That’s It That’s All (Verdict): Haters are gonna hate, and, no, you’ll not be that much poorer for all together skipping The Mix-Up. Still, the Beasties have rarely been given enough credit for their musical abilities and, probably more importantly, their ears as musicians. So, while 2007’s The Mix-Up — an album consisting entirely of instrumentals — might have smacked of a production goof failing to include the band’s vocals, it actually allowed the Beasties a chance to sit back and enjoy being musicians first and MCs second (or not at all) for one of the few times across three decades. It’s not a necessary detour, but a pleasant enough one for those who love music, records, and sounds as much as Ad-Rock, Mike D, and MCA. –Matt Melis
07. To the 5 Boroughs (2004)
Runtime: 44:37, 15 tracks
Ch-Check It Out: An album cover that can easily be skipped over for those who remain unimpressed by the music within, architect-turned-artist Matteo Pericoli’s panoramic illustration of New York City doubles as an epic seven-page foldout.
Sure Shot: “Ch-check It Out” has become one of the most instantly recognizable Beastie bits to ever grace public consciousness.
Sabotage: “In a World Gone Mad” is exemplary of why To the 5 Boroughs falls flat: the flow is disjointed, the lyrics uninspired, the politics feel pre-canned.
Pass the Mic (Illest Lyric): “Is the US gonna keep breaking necks/ Maybe it’s time that we impeach Tex” or, for the Picard fans among us (read: this writer): “All you Trekkies and TV addicts/ Don’t mean to diss don’t mean to bring static/All you Klingons in the fucking house/ Grab your backstreet friend and get loud.”
Rhymin & Stealin (Sickest Sample): “Triple Trouble” not only transports listeners back to hip-hop’s early days. It also puts its money where its mouth is and samples the opening of “Rapper’s Delight”.
The New Style: “An Open Letter to NYC” may not be the weirdest, but it’s a track that is everything Beastie Boys are about.
Picture This: In a competition for most hilarious video, “Ch-check it out” is a top contender. Filmed on the streets of New York, the clip is a balls-to-the-wall masterclass in hell-raising. There’s Trekkie fist fights, enraged grannies, and so much more.
Oh Word?: Jon Stewart once said “In a World Gone Mad” sounded “like a commercial for an extreme soft drink.” Yikes.
That’s It That’s All: Whereas every other Beastie Boys output sounds innovative and prides itself on eccentricity and eclecticism, To the 5 Burroughs feels lyrically and sonically homogenous. Even on a record that prides itself on creating emotional connections to listeners when all of the theatrics have been stripped away, Beasties’ love letter to the city that made them feels more like a shallow selling point than anything else. —Irene Monokandilos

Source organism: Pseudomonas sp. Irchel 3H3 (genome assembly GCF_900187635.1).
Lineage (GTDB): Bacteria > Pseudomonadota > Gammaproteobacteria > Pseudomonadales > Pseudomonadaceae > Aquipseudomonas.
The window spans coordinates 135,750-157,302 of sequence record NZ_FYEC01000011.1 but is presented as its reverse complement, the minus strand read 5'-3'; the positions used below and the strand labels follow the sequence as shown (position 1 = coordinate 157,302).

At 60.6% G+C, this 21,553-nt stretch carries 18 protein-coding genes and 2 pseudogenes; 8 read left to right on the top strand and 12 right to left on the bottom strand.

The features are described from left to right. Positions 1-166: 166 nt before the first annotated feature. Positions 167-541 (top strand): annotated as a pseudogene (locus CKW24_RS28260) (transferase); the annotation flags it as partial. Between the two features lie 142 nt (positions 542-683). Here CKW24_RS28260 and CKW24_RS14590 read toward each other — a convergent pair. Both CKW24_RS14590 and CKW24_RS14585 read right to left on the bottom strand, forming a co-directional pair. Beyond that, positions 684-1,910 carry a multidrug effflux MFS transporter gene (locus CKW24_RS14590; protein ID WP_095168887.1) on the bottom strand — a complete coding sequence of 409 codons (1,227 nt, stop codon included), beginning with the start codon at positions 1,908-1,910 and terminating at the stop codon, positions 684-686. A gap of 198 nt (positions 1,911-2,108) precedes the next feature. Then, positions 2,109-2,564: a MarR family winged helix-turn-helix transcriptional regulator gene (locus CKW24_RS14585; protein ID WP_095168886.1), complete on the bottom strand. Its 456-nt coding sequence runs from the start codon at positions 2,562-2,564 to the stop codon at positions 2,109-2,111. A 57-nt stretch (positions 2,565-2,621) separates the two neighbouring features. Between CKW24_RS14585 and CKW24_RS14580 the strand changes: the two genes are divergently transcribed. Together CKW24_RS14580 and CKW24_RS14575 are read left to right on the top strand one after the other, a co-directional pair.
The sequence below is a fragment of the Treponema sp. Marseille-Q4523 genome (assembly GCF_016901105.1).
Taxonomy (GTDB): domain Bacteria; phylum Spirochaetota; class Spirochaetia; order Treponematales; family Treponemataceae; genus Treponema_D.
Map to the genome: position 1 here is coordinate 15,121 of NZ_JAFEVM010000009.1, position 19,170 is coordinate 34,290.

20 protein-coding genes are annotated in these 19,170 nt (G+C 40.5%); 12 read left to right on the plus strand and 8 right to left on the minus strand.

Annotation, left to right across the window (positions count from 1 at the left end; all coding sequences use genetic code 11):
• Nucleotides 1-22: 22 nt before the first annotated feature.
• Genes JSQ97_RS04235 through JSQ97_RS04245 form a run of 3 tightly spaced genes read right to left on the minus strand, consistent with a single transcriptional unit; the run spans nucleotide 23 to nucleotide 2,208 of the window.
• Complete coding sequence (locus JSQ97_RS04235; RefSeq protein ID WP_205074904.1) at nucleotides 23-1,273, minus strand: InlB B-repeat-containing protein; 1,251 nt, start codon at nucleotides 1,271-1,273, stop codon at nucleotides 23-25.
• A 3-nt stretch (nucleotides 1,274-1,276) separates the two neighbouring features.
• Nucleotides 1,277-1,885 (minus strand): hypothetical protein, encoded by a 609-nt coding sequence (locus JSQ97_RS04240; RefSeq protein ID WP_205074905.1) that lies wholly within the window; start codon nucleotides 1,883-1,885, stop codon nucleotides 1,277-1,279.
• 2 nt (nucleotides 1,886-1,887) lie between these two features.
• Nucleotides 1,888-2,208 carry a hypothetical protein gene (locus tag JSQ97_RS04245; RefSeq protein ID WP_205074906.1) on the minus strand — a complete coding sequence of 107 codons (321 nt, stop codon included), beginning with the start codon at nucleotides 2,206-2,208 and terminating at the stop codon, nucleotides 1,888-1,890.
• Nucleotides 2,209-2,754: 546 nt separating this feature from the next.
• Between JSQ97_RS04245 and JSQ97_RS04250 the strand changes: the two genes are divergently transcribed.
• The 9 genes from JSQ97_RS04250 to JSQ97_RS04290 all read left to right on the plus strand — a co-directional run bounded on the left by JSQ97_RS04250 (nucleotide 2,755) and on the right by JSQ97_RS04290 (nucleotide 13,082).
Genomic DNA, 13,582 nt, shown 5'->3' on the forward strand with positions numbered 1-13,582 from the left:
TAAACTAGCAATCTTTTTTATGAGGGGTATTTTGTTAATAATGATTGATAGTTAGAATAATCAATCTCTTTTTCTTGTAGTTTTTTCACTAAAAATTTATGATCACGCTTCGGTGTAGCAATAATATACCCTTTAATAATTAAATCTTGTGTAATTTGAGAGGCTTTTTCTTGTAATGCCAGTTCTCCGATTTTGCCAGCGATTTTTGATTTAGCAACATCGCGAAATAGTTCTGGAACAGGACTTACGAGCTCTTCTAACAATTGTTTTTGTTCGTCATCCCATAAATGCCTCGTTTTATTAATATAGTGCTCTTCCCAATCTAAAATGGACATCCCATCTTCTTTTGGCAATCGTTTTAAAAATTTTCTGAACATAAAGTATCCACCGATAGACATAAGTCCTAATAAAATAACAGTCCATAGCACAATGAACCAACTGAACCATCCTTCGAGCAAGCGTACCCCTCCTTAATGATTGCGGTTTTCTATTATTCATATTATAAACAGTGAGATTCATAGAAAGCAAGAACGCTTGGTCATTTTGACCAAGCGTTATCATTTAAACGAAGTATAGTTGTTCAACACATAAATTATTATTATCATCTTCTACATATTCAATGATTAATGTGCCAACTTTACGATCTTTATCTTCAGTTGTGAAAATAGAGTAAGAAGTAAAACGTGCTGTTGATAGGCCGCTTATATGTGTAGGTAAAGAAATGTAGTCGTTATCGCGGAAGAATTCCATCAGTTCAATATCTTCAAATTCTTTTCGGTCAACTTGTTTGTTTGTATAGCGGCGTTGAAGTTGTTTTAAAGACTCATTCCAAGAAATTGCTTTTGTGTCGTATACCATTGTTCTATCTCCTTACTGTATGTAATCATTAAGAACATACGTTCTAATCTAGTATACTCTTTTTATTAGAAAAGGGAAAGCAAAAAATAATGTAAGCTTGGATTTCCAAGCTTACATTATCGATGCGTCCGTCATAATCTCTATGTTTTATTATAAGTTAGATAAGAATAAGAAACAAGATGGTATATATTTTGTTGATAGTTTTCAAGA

06. Hot Sauce Committee Part Two (2011)
Runtime: 44:07, 16 tracks
Ch-Check It Out: Hot Sauce Committee Part Two is synesthesia pressed into the grooves of your musical format of choice. The artwork echoes as much.
Sure Shot: Many argue that “Make Some Noise” was the last truly epic Beastie Boys output. This writer agrees. Released a year before MCA’s death following a battle with cancer, the track shows the Beastie Boys at 40 could run circles around their youngest contemporaries. A rollicking display of confidence, “Make Some Noise” is a full-circle finale built on numerous textures, crystalline drumming, and a raucous energy that hearkens back to where it all started.
Sabotage: On “Don’t Play No Game That I Can’t Win”, Beastie Boys welcomed on Santigold for a reggae collaboration that feels so outside the scope of the experimentation we’re used to, it’s hard to justify the track’s inclusion on the LP.
Pass the Mic: “Hear my perfection, rotary connection/ Taking MCs down by lethal rap injection”
Rhymin & Stealin: On an album wrought with walls of space-age sound, you probably wouldn’t expect Bob Dylan to crop up, would you? That’s exactly what happens on “Funky Donkey”, which borrows from Dylan’s “Subterranean Homesick Blues”.
The New Style: One would think the inclusion of one more rapper on a Beastie Boys track wouldn’t make too much of an impression, but the juxtaposition of Nas’ lackadaisical delivery and the group’s fiery output feels so weird that it works.
Picture This: The 30-minute MCA-directed video for “Make Some Noise” feels like an eerie epitaph. Featuring two Beastie line-ups (Elijah Wood, Seth Rogen and Danny McBride are one, Will Ferrell, Jack Black and John C Reilly the other) battling on a New York street, the almost-short-film is a perfect amalgamation of the cheeky Beastie Boy brand.
Oh Word?: “Make Some Noise” was adapted by Kidz Bop. No, really
That’s It That’s All: Hot Sauce Committee Part Two is an extremely detailed elegy to the Beastie Boys with a message ready to slap listeners hotly in the face: The Boys are still the boss, at any age and under any circumstance. Pairing new robust sounds with production tricks from the likes of Hello Nasty and Ill Communication, Hot Sauce Committee proves the group remained witty, experimental, and unflinchingly fun. However, that revelry comes at a price: HSCII is almost too digestible and falls short when the old school Beasties try to full steam ahead into completely modern mixes. –Irene Monokandilos